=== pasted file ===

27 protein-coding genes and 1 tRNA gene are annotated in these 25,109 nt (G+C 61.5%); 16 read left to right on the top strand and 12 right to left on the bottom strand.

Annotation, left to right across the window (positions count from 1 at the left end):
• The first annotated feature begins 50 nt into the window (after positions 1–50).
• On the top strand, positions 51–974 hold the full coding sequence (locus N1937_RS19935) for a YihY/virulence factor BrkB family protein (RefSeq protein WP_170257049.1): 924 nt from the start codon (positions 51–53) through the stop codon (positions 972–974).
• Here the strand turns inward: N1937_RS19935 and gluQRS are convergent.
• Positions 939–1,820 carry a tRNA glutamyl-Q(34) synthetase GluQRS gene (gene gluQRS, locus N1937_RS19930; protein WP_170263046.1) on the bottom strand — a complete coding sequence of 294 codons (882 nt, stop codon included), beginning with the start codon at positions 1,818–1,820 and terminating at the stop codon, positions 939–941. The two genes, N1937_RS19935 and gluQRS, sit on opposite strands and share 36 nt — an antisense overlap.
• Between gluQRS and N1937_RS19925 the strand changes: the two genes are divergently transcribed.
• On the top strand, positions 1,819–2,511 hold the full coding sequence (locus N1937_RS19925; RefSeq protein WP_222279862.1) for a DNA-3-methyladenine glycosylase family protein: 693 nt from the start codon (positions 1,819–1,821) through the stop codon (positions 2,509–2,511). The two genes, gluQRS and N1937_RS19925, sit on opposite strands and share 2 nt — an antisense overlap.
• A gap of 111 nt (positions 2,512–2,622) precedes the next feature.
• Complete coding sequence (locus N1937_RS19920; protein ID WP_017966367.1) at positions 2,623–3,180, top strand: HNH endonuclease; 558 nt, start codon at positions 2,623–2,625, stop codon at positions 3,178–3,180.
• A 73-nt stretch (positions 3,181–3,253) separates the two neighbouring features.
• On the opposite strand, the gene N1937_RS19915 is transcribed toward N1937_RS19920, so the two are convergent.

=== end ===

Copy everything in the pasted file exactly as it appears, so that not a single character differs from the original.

27 protein-coding genes and 1 tRNA gene are annotated in these 25,109 nt (G+C 61.5%); 16 read left to right on the top strand and 12 right to left on the bottom strand.

Annotation, left to right across the window (positions count from 1 at the left end):
• The first annotated feature begins 50 nt into the window (after positions 1–50).
• On the top strand, positions 51–974 hold the full coding sequence (locus N1937_RS19935) for a YihY/virulence factor BrkB family protein (RefSeq protein WP_170257049.1): 924 nt from the start codon (positions 51–53) through the stop codon (positions 972–974).
• Here the strand turns inward: N1937_RS19935 and gluQRS are convergent.
• Positions 939–1,820 carry a tRNA glutamyl-Q(34) synthetase GluQRS gene (gene gluQRS, locus N1937_RS19930; protein WP_170263046.1) on the bottom strand — a complete coding sequence of 294 codons (882 nt, stop codon included), beginning with the start codon at positions 1,818–1,820 and terminating at the stop codon, positions 939–941. The two genes, N1937_RS19935 and gluQRS, sit on opposite strands and share 36 nt — an antisense overlap.
• Between gluQRS and N1937_RS19925 the strand changes: the two genes are divergently transcribed.
• On the top strand, positions 1,819–2,511 hold the full coding sequence (locus N1937_RS19925; RefSeq protein WP_222279862.1) for a DNA-3-methyladenine glycosylase family protein: 693 nt from the start codon (positions 1,819–1,821) through the stop codon (positions 2,509–2,511). The two genes, gluQRS and N1937_RS19925, sit on opposite strands and share 2 nt — an antisense overlap.
• A gap of 111 nt (positions 2,512–2,622) precedes the next feature.
• Complete coding sequence (locus N1937_RS19920; protein ID WP_017966367.1) at positions 2,623–3,180, top strand: HNH endonuclease; 558 nt, start codon at positions 2,623–2,625, stop codon at positions 3,178–3,180.
• A 73-nt stretch (positions 3,181–3,253) separates the two neighbouring features.
• On the opposite strand, the gene N1937_RS19915 is transcribed toward N1937_RS19920, so the two are convergent.